“It was terrible to have to be the person I was,” reports Aron Różycki, the child protagonist of J. Leland Miller Professor of American History, Literature, and Eloquence Jim Shepard’s haunting new novel, The Book of Aron. Clear-eyed and self-effacing, Aron trudges through life as a Jew in the World War II Warsaw ghetto with a kind of stark unsentimentality. The result is a book that is devastatingly deadpan, observing tragedy after tragedy.
On Monday evening in Griffin Hall, Shepard read three excerpts from The Book of Aron to a captive audience. In addition to being a senior lecturer in the English department, Shepard is the acclaimed author of six previous novels and four short story collections, most recently You Think That’s Bad and Like You’d Understand, Anyway. He is known for his well-researched stories and sardonic first-person voice. The Book of Aron is neither Shepard’s first piece of historical fiction, nor his first attempt at an adolescent point of view. But it is his most ambitious project to date, and likely his best.
Despite Monday night’s heavy source material, Shepard was quite jovial, joking and laughing with the crowd. “I’m the only person [my wife] knows who takes a bio of a French executioner to the beach,” he quipped, in answer to the type of research he had to undertake in order to write this book. Shepard didn’t set out to write a Holocaust novel. Instead, he got the idea from a former student to write about Janusz Korczak, the acclaimed Polish-Jewish educator and orphanage director. “If my students come across something which is too weird for a normal human being,” Shepard joked, “they send it to me.” Shortly after getting an email about the student’s idea, Shepard began reading every Polish-Jewish autobiography he could get his hands on. He came upon the story of a Jewish mother who stayed alive until she managed to get Korczak to accept her son into his orphanage. The son, blaming Korczak for her death, never forgave him. “And I started thinking to myself, ‘What would that be like?’” Shepard mused aloud to the audience. Enter Aron Różycki, and the start of the Holocaust novel Shepard never meant to write.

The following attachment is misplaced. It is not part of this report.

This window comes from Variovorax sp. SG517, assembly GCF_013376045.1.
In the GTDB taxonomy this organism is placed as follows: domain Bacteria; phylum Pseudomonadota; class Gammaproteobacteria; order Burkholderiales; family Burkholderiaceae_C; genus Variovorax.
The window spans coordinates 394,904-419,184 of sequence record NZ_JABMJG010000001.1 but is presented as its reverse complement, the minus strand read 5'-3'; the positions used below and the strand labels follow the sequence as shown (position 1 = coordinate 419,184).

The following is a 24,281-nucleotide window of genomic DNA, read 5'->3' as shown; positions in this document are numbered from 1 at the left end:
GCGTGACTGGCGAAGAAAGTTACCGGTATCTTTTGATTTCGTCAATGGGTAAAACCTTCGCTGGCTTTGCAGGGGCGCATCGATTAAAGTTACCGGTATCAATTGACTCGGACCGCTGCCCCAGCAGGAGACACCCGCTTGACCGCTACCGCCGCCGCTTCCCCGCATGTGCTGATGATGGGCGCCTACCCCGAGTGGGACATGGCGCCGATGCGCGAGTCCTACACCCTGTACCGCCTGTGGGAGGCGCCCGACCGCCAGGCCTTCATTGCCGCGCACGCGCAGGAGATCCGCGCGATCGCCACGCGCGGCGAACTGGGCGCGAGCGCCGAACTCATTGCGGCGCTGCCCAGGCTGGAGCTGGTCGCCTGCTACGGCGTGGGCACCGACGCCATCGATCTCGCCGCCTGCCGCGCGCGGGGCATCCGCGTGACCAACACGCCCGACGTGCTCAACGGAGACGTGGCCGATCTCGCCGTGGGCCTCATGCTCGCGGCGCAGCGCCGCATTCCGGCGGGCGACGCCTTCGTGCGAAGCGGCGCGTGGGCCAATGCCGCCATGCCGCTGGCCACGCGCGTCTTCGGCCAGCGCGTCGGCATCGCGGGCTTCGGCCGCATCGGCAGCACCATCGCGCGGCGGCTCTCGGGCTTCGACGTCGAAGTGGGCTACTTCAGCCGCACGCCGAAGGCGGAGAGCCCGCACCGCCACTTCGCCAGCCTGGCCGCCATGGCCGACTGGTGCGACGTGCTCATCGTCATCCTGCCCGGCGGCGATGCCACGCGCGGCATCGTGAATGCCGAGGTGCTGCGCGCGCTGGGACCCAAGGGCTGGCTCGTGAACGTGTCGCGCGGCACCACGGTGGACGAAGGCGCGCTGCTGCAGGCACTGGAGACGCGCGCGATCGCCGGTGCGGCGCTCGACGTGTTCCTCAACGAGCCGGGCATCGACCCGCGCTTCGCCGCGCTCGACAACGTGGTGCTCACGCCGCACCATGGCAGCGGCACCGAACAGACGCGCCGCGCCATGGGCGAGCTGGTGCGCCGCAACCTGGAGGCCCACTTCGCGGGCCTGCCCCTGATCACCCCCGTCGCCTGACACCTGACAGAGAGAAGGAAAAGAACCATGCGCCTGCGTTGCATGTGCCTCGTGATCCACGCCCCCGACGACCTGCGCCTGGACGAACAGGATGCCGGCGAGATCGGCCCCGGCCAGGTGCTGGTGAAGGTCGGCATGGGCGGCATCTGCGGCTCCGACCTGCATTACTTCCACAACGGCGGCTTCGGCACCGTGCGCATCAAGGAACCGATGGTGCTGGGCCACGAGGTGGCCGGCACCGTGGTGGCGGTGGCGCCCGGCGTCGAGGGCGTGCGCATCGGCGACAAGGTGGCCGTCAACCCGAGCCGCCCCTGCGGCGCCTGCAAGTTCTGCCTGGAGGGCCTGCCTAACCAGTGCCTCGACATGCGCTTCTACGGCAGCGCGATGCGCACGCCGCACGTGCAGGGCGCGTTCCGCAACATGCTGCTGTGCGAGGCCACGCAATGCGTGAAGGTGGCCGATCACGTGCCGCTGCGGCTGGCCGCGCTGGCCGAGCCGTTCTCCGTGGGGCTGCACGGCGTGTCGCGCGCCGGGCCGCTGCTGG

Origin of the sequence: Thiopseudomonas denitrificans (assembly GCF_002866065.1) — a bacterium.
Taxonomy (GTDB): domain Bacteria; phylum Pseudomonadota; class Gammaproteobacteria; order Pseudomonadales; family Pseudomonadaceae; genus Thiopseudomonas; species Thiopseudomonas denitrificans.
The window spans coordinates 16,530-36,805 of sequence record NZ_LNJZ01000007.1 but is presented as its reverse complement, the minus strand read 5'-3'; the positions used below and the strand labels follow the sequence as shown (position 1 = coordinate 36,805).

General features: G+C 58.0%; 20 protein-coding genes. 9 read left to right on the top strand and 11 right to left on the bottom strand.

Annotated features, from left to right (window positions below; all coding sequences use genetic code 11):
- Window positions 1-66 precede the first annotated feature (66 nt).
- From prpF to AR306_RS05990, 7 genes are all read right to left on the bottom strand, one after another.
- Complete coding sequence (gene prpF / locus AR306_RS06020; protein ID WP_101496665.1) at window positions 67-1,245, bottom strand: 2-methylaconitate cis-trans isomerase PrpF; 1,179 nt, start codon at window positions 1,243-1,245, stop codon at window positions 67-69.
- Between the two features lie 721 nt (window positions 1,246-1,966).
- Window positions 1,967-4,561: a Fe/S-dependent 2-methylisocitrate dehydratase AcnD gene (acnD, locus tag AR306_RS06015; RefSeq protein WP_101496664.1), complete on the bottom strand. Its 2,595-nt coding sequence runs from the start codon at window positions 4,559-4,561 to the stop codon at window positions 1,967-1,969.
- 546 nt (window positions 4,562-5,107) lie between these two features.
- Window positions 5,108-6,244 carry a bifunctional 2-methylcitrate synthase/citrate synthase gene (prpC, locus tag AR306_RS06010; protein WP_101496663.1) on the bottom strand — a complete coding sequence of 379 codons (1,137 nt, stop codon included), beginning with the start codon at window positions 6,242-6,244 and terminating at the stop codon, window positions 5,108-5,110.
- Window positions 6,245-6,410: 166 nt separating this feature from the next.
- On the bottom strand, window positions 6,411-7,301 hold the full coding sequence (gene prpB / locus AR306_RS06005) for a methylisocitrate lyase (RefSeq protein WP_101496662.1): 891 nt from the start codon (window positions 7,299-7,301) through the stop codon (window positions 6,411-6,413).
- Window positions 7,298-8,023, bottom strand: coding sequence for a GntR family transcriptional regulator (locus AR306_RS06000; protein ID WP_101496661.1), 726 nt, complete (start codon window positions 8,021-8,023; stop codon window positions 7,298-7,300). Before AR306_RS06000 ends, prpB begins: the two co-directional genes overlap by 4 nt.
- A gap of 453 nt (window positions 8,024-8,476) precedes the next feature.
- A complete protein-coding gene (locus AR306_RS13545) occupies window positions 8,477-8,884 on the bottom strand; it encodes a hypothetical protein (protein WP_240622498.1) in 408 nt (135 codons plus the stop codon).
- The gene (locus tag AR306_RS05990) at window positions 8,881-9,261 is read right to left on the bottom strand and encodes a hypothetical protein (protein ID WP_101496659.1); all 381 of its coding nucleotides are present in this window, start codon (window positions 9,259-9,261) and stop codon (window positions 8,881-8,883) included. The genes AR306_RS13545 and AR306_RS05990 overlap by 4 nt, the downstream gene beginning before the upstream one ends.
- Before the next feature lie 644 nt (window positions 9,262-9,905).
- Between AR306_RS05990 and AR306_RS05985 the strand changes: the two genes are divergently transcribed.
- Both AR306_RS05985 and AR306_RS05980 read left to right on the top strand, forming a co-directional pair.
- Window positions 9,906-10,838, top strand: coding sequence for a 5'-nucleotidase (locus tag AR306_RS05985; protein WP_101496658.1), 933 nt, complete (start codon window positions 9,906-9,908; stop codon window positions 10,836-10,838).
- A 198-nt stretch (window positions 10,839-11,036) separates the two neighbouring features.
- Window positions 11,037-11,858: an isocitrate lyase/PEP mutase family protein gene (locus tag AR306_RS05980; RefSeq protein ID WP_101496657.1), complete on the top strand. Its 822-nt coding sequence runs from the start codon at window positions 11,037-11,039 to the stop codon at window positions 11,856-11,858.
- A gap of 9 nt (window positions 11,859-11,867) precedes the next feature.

Reading the author’s previous work, it’s impossible not to dwell on what Shepard is sacrificing by taking on such a limited perspective: lyricism, higher processing abilities and his writer’s vocabulary, for starters. One child can only observe so much of the Holocaust, giving us what Shepard himself called a “mole’s eye view of this over-trammeled subject.” Aron’s clipped, childlike observations must have been undeniably restrictive for a writer of Shepard’s linguistic ability. But the result is something all the more powerful for its confinement: Aron wields the candid self-awareness of childhood within a horrifying context. In many ways, Aron is the ultimate Holocaust protagonist, observing tragedies without heavy-handed emotional registration, his language often working more to relay action rather than convey acute feeling. “Whether I was happy or unhappy,” the boy denotes matter-of-factly, “I took things as I found them.”
Of course, it’s a testament to Shepard’s prolific talent as both a writer and a researcher that Aron’s voice is so convincing. The Book of Aron has found incredible critical success as a result, as a finalist for both the 2015 Kirkus Prize and the Andrew Medal for Excellence in Fiction. He’s one of the College’s most popular teachers, too, as evidenced by the number of Shepard’s own students who turned out in support on Monday night, crowding up after his performance to ask him to sign everything from book jackets to clementines. But, as Senior Lecturer in English Andrea Barrett noted in her witty and effusive introduction, “Wonderful teaching is simply what Jim [Shepard] does with his left hand.”
With his right, Jim Shepard has written one of the most hauntingly powerful Holocaust novels to date, a book as admirable for its range of expression as it is for its impressive restraint. Unflinching, uncompromising and entirely fearless, The Book of Aron is one of those rare historical novels that feels more authentic than the truth.